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Anchorage endures a cold one for January

John PapineauNational Weather Service
US Department of Agriculture photo

You may have noticed that it has been rather cold so far in January around the greater Anchorage area.

How cold?

Through Jan. 26, Ted Stevens International Airport has had an average temperature of 3.8 degrees, which is well below normal. If this temperature were to remain unchanged for the next five days, this would place January 2012 as the fourth coldest since the sensor was moved to the airport complex in late 1953.

The older Anchorage temperature records that date back to 1917 were taken at various locations in the downtown area and Ship Creek- areas, which tend to be cooler than the airport and make it difficult to make exact comparisons. Nevertheless, the coldest January on record for Anchorage was minus-1 in 1947. The last two cold January’s occurred in 1996 (6 degree) and 1989 (3.4 degrees).

As most everyone knows, West Anchorage tends to be warmer in the winter months than most of the rest of the community. For example, temperatures at the Campbell Airstrip Science Center so far this month are minus-4.8, almost 9 degrees cooler than the airport. If we ignore the fact that the Hillside got hammered by high winds in December, then elevation does have some advantages; Glen Alps has been a balmy 8.2 degrees, which is 13 degrees warmer than at the base of the hill.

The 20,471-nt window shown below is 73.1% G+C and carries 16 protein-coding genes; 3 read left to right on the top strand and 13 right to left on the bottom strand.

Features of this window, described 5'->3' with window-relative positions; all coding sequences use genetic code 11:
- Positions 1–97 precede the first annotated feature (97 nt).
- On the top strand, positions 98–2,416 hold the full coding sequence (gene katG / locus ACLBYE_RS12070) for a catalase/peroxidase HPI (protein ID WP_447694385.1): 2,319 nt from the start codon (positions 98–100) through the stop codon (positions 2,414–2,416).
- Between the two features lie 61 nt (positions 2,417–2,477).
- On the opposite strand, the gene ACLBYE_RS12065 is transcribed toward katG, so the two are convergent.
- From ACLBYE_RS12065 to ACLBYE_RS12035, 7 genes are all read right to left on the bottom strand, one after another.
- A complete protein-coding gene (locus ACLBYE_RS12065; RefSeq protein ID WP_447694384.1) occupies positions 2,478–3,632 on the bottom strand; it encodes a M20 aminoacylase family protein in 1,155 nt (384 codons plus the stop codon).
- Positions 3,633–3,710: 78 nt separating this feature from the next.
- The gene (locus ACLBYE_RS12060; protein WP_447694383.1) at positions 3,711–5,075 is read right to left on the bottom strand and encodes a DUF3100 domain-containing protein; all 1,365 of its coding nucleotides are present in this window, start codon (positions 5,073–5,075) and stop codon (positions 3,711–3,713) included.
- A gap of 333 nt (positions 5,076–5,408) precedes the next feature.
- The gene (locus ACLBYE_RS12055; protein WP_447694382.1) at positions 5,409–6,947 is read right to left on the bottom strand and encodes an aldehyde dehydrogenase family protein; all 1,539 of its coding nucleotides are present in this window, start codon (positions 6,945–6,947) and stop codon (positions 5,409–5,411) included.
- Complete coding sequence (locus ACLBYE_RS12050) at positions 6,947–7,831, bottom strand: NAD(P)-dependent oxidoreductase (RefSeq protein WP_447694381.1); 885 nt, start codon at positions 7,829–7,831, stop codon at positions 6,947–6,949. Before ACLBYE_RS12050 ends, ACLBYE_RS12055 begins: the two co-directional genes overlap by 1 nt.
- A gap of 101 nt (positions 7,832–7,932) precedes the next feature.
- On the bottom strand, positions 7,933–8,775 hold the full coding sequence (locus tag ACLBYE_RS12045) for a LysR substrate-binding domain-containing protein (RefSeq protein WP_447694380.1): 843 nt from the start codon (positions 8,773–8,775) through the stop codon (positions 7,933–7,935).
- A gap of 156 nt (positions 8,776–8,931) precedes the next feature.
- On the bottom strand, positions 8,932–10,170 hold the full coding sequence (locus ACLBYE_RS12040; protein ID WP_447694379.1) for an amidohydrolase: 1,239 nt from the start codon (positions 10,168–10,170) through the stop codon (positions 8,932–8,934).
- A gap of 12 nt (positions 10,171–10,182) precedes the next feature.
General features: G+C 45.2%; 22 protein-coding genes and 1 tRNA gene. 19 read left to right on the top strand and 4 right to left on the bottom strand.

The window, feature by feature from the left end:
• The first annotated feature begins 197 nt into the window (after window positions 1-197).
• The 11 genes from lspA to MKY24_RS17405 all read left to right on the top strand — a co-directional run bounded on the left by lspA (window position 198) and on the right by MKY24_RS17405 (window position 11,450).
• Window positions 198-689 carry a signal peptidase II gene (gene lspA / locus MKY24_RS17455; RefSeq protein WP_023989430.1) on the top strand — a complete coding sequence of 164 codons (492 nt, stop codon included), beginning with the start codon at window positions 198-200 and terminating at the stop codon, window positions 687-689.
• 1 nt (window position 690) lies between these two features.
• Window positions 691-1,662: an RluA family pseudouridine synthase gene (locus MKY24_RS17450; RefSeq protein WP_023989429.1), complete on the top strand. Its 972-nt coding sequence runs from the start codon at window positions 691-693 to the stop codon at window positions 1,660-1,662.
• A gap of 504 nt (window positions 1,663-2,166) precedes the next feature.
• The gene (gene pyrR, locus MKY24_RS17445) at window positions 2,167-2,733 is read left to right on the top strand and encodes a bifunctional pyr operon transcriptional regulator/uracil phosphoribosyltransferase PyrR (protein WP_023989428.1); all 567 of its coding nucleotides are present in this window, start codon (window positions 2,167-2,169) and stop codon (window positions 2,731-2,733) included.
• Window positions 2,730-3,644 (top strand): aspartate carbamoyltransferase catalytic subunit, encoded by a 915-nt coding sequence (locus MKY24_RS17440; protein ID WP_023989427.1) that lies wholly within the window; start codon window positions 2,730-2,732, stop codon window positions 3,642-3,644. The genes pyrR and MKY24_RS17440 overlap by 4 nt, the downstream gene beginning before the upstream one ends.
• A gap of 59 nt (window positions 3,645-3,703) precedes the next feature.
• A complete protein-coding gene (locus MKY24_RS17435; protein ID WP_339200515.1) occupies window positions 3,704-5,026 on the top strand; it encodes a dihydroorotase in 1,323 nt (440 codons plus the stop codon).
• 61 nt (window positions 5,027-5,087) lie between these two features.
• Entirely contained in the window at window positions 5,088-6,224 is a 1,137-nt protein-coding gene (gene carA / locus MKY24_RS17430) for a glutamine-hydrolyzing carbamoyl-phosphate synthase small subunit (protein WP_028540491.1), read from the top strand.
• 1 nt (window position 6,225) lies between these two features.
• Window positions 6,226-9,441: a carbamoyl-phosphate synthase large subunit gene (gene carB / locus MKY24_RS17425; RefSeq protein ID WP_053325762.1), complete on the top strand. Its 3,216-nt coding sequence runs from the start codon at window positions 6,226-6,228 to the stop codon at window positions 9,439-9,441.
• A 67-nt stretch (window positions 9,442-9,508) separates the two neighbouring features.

In case you were wondering, the coldest daily temperature typically occurs from 9-10 a.m., with the warmest in the 3-4 p.m. time period. There were two brief warm spells: the first on Jan. 11 due to a modest windstorm, and again on Jan. 22-23.

East Anchorage tends to be colder than the rest of the town for two primary reasons: First, it is further removed from Cook Inlet, which despite its ice cover does add some heat into the mix. Secondly, in the absence of wind, cold air tends to drain down the Hillside and pool up in Muldoon across to Bicentennial Park. This deeper pool of cold air tends to shield the ground from any light to moderate winds that may develop. The coldest stretch has been from Jan 14-21, with an average temperature at the airport of minus-1 degrees and at Campbell Airstrip minus-17.

The Palmer area has been on par with Anchorage, with the Palmer Airport averaging a temperature of 3 degrees so far this month.

If you have been suffering through this cold period, you might find some slight comfort in the fact that much of the state has been cold or colder as well. The average temperature in Fairbanks so far this month is on the order of minus-24 degrees and Bettles minus-33. In comparison, Barrow has only been minus-19.

The current January temperatures are looking like they will rival January 1989, which was one of the coldest on record for many stations around the state.

We will offer a more comprehensive review sometime in early February